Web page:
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Responsibilities of systems processing passwords – Passwords must be prohibited from being displayed when entered. – Passwords must never be stored in clear, readable format (encryption must always be used). – Encrypted password hashes must never be accessible to unauthorized individuals. – Where possible, salted hashes should be used for password encryption. Password requirements – At least eight (8) characters; using a combination of at least one character from each of the following four listed character types: — uppercase letters (A-Z) — lowercase letters (a-z) — base 10 digits (0-9) — non-alphanumeric (such as ` ~ ! @ # $…

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HTTP Strict Transport Security (HSTS)

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HTTP Strict Transport Security (HSTS) is an opt-in security enhancement that is specified by a web application through the use of a special response header. Once a supported browser receives this header that browser will prevent any communications from being sent over HTTP to the specified domain and will instead send all communications over HTTPS. Read more: OWASP – HSTS Cheatsheet,

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Cross-Site Request Forgery (CSRF)

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CSRF is an attack that tricks the victim into submitting a malicious request. It inherits the identity and privileges of the victim to perform an undesired function on the victim’s behalf. For most sites, browser requests automatically include any credentials associated with the site, such as the user’s session cookie, IP address, Windows domain credentials, and so forth. Therefore, if the user is currently authenticated to the site, the site will have no way to distinguish between the forged request sent by the victim and a legitimate request sent by the victim. Read more: OWASP – CSRF, CSRF CWE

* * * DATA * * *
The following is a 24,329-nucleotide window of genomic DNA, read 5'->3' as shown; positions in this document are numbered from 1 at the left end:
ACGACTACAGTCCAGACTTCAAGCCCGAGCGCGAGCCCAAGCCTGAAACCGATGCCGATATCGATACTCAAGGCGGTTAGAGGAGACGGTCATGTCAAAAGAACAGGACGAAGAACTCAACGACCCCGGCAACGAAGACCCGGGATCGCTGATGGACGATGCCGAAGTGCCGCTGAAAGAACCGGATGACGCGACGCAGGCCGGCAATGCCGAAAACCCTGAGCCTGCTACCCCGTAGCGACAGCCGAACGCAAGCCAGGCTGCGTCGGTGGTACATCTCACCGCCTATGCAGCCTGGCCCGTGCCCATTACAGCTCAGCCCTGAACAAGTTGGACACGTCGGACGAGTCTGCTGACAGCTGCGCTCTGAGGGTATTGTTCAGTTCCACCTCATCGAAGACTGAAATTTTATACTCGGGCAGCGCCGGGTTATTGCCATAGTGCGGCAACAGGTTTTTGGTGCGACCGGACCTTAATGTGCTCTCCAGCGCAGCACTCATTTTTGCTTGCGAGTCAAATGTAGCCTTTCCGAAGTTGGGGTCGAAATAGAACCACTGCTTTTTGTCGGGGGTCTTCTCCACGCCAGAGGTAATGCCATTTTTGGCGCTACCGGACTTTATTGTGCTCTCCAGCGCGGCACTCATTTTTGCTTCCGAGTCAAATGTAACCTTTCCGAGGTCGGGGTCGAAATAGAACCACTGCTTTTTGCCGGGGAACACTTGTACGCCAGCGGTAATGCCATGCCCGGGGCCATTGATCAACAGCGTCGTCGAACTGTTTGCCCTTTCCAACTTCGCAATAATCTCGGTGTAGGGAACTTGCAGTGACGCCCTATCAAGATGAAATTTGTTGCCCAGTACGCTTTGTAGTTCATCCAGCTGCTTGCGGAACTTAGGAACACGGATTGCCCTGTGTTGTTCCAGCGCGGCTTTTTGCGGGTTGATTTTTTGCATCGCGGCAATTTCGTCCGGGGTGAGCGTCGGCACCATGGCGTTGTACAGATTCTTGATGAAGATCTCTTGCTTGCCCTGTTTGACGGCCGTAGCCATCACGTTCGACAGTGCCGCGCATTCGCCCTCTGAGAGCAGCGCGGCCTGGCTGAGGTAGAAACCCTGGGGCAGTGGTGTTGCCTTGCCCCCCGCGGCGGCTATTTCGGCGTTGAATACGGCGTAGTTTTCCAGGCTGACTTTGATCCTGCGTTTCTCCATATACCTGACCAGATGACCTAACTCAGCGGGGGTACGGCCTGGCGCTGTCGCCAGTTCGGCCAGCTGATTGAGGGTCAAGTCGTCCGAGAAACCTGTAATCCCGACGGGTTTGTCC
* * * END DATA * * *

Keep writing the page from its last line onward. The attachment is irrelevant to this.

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Same origin policy

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An origin is defined as a combination of URI scheme, host name, and port number. Same Origin Policy prevents a web site’s scripts from accessing and interacting with scripts used on other sites. In other words, this policy prevents a malicious script on one page from obtaining access to sensitive data on another web page through that page’s Document Object Model. Cross-Origin Resource Sharing The second technique for relaxing the same-origin policy is standardized under the name Cross-Origin Resource Sharing. This standard extends HTTP with a new Origin request header and a new Access-Control-Allow-Origin response header. It allows servers to…

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Cross-site Scripting (XSS)

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Cross-Site Scripting (XSS) attacks are a type of injection, in which malicious scripts are injected into otherwise benign and trusted websites. XSS attacks occur when an attacker uses a web application to send malicious code, generally in the form of a browser side script, to a different end user. Flaws that allow these attacks to succeed are quite widespread and occur anywhere a web application uses input from a user within the output it generates without validating or encoding it. Non-persistent XSS: These are usually the most common types. Typically these are within HTTP query parameters and are used by…